Jonathan Montpetit, CBC, January 8, 2017
On a sunny day in mid-October, about 100 people gathered outside Quebec’s National Assembly, chanting their concern that immigration was eroding Quebec culture.
They were members of the various groups that make up the far right in Quebec: Justiciers du peuple, PEGIDA Quebec and Soldats d’Odin among them.
Standing apart from the crowd that Saturday were a dozen members of a group that even the rest of the far right finds radical.
Scaling the nearby walls of the Citadelle, Atalante Québec unfurled a banner that read, “Death to terrorists, Islam Out.”
“Atalante are guys that are a bit more extreme than us,” said Katy Latulippe, who heads the Quebec chapter of Soldiers of Odin, a group that has proposed patrolling Quebec City neighbourhoods popular with Muslims.
Other far-right groups avoid talking about race, preferring to speak of religious fundamentalism instead.
Atalante, on the other hand, advocates openly for a “renaissance of the neo-French in Quebec.”
The group hands out food in Quebec City’s underprivileged neighbourhoods but, according to a recent communiqué, only to people of “Neo-French origin.”
Its Facebook page is replete with videos of members marching through the capital’s streets, bearing the Fleur-de-lis and, on at least one occasion, torches.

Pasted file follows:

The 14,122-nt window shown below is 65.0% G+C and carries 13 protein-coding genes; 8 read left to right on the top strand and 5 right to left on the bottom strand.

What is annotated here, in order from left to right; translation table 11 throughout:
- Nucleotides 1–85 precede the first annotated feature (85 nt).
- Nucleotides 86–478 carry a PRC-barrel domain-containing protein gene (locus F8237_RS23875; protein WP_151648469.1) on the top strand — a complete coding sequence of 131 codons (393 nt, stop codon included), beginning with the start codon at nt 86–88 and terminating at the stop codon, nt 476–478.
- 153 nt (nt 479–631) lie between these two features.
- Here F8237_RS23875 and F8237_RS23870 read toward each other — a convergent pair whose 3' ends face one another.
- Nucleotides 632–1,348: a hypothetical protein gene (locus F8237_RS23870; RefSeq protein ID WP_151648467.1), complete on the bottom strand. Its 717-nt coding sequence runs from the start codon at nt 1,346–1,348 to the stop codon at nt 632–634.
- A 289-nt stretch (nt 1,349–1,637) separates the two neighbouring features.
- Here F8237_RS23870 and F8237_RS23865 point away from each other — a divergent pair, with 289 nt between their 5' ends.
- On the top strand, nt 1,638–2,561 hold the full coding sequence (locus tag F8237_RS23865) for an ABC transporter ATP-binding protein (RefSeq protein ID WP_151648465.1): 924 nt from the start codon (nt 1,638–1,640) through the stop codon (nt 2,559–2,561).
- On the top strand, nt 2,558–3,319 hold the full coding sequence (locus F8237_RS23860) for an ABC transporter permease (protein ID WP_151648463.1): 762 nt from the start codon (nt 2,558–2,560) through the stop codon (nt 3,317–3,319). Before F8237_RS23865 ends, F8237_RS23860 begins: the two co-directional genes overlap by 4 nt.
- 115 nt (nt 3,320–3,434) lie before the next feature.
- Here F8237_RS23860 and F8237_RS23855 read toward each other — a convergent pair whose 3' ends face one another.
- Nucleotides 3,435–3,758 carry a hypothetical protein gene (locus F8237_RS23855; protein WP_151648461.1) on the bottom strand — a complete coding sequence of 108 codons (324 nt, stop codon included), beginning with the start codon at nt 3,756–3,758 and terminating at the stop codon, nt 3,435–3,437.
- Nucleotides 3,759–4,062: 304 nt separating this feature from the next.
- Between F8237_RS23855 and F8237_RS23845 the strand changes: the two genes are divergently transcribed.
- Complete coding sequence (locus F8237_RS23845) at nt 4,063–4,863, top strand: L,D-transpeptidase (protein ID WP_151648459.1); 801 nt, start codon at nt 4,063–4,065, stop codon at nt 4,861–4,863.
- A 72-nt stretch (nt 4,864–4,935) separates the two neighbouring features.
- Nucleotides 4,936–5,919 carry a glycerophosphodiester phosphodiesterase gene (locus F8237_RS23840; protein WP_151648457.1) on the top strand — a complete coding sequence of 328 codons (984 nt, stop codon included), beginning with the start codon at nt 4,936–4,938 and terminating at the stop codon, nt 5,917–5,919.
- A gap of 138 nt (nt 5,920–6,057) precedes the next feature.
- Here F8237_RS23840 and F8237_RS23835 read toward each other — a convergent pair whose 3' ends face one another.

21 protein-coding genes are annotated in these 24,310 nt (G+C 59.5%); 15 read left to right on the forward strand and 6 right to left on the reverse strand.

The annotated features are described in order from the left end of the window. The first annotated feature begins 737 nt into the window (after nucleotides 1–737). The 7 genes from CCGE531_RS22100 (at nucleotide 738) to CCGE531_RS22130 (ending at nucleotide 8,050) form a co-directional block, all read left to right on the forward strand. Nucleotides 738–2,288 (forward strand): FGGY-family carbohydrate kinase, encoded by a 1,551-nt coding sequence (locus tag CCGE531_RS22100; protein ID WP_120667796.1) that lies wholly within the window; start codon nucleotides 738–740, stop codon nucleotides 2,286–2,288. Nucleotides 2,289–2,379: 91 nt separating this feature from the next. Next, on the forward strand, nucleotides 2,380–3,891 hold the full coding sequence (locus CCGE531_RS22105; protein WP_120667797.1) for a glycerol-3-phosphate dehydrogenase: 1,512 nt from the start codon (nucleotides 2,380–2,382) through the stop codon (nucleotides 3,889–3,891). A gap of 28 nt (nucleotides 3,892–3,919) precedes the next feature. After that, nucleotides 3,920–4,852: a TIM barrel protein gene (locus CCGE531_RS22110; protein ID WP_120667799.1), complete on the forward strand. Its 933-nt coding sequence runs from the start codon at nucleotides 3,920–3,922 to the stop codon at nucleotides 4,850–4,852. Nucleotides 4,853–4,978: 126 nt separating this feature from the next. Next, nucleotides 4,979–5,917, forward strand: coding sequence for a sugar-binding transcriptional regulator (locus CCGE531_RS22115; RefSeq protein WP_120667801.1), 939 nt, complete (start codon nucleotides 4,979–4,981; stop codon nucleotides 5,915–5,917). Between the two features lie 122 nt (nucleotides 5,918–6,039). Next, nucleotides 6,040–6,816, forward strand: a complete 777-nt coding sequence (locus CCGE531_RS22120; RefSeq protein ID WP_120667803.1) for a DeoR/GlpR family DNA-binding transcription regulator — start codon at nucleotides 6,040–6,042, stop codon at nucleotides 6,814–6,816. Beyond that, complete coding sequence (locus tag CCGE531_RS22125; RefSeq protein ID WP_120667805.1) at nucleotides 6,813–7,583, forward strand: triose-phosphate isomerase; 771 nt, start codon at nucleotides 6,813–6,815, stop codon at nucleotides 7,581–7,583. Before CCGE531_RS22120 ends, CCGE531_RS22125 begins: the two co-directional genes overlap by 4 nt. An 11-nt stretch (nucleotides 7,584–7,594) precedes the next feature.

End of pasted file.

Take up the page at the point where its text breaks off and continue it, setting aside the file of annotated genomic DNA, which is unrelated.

But Atalante is hardly isolated in its efforts to introduce concerns about race and ethnicity into mainstream debate.
It has an important ally in the Fédération des Québécois de Souche (FQS), an older group plugged into the global neo-nationalist movement.
Together these two groups are working to bring European-style neo-fascism and American-style white nationalism to the province.
The FQS was founded in 2007, in the middle of Quebec’s reasonable accommodation crisis, by a Quebec City teenager.
Maxime Fiset’s goal in creating the group was uniting the province’s fragmented skinhead community, “from simple NSBM [national socialist black metal] enthusiasts to actual violent skinheads,” he said.
In its early days, Fiset told CBC Montreal, the FQS took its cues from American neo-Nazi groups such as the National Alliance, which advocated genocide to create an all-white homeland.
The FQS’s initial members were drawn mainly from the Quebec page on Stormfront, a well-known white nationalist site based in the U.S.
Fiset’s group made headlines shortly after its creation, when he was arrested for inciting hatred. Over the years, the FQS earned a reputation for holding small demonstrations with various neo-Nazi groups in the province.
Fiset eventually drifted away from the group (he now speaks out against right-wing extremism).
With the change in leadership came a shift in orientation.
That change coincided with the reinvention of the white nationalist and white supremacist movements in the U.S.
Richard Spencer, a Ph.D. dropout turned magazine editor, is often credited with rallying these, and various other strains of anti-establishment conservatism, under the banner of the Alternative Right.
He launched a webzine with that name in 2010.
One cornerstone to this new intellectual edifice was identitarianism, a youth-oriented critique of multiculturalism and immigration that began in France.